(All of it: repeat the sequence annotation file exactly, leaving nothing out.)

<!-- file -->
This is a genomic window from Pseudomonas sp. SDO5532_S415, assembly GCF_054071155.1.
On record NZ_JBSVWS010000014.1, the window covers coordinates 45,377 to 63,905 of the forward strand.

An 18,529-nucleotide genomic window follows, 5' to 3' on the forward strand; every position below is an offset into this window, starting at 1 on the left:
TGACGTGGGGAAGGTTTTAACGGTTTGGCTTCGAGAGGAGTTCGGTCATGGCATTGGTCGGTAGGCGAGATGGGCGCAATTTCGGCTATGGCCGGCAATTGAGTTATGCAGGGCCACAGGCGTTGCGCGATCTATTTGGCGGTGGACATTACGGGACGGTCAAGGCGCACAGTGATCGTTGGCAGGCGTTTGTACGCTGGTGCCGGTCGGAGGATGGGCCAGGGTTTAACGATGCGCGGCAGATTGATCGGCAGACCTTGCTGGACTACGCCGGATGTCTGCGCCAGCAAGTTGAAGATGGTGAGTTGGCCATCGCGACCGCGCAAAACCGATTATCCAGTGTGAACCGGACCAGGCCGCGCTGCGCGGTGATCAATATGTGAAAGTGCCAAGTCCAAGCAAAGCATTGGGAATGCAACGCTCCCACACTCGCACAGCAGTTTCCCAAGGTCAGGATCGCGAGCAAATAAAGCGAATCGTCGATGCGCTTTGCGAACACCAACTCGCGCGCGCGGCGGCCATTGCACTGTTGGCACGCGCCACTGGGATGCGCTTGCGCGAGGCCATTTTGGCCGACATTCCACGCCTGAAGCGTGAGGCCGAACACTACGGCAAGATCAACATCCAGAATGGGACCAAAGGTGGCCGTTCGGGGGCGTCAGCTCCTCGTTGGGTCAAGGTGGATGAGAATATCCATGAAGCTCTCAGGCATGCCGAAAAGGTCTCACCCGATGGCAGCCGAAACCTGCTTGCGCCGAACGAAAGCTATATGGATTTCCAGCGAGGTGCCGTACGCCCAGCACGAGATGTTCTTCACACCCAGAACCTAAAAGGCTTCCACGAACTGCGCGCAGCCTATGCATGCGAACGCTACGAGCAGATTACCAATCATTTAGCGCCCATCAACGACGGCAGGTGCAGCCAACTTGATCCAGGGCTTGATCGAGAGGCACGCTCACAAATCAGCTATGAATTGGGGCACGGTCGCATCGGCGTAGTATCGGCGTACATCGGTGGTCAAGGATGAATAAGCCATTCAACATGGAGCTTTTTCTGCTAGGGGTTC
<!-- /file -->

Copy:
This is a genomic window from Pseudomonas sp. SDO5532_S415, assembly GCF_054071155.1.
On record NZ_JBSVWS010000014.1, the window covers coordinates 45,377 to 63,905 of the forward strand.

An 18,529-nucleotide genomic window follows, 5' to 3' on the forward strand; every position below is an offset into this window, starting at 1 on the left:
TGACGTGGGGAAGGTTTTAACGGTTTGGCTTCGAGAGGAGTTCGGTCATGGCATTGGTCGGTAGGCGAGATGGGCGCAATTTCGGCTATGGCCGGCAATTGAGTTATGCAGGGCCACAGGCGTTGCGCGATCTATTTGGCGGTGGACATTACGGGACGGTCAAGGCGCACAGTGATCGTTGGCAGGCGTTTGTACGCTGGTGCCGGTCGGAGGATGGGCCAGGGTTTAACGATGCGCGGCAGATTGATCGGCAGACCTTGCTGGACTACGCCGGATGTCTGCGCCAGCAAGTTGAAGATGGTGAGTTGGCCATCGCGACCGCGCAAAACCGATTATCCAGTGTGAACCGGACCAGGCCGCGCTGCGCGGTGATCAATATGTGAAAGTGCCAAGTCCAAGCAAAGCATTGGGAATGCAACGCTCCCACACTCGCACAGCAGTTTCCCAAGGTCAGGATCGCGAGCAAATAAAGCGAATCGTCGATGCGCTTTGCGAACACCAACTCGCGCGCGCGGCGGCCATTGCACTGTTGGCACGCGCCACTGGGATGCGCTTGCGCGAGGCCATTTTGGCCGACATTCCACGCCTGAAGCGTGAGGCCGAACACTACGGCAAGATCAACATCCAGAATGGGACCAAAGGTGGCCGTTCGGGGGCGTCAGCTCCTCGTTGGGTCAAGGTGGATGAGAATATCCATGAAGCTCTCAGGCATGCCGAAAAGGTCTCACCCGATGGCAGCCGAAACCTGCTTGCGCCGAACGAAAGCTATATGGATTTCCAGCGAGGTGCCGTACGCCCAGCACGAGATGTTCTTCACACCCAGAACCTAAAAGGCTTCCACGAACTGCGCGCAGCCTATGCATGCGAACGCTACGAGCAGATTACCAATCATTTAGCGCCCATCAACGACGGCAGGTGCAGCCAACTTGATCCAGGGCTTGATCGAGAGGCACGCTCACAAATCAGCTATGAATTGGGGCACGGTCGCATCGGCGTAGTATCGGCGTACATCGGTGGTCAAGGATGAATAAGCCATTCAACATGGAGCTTTTTCTGCTAGGGGTTC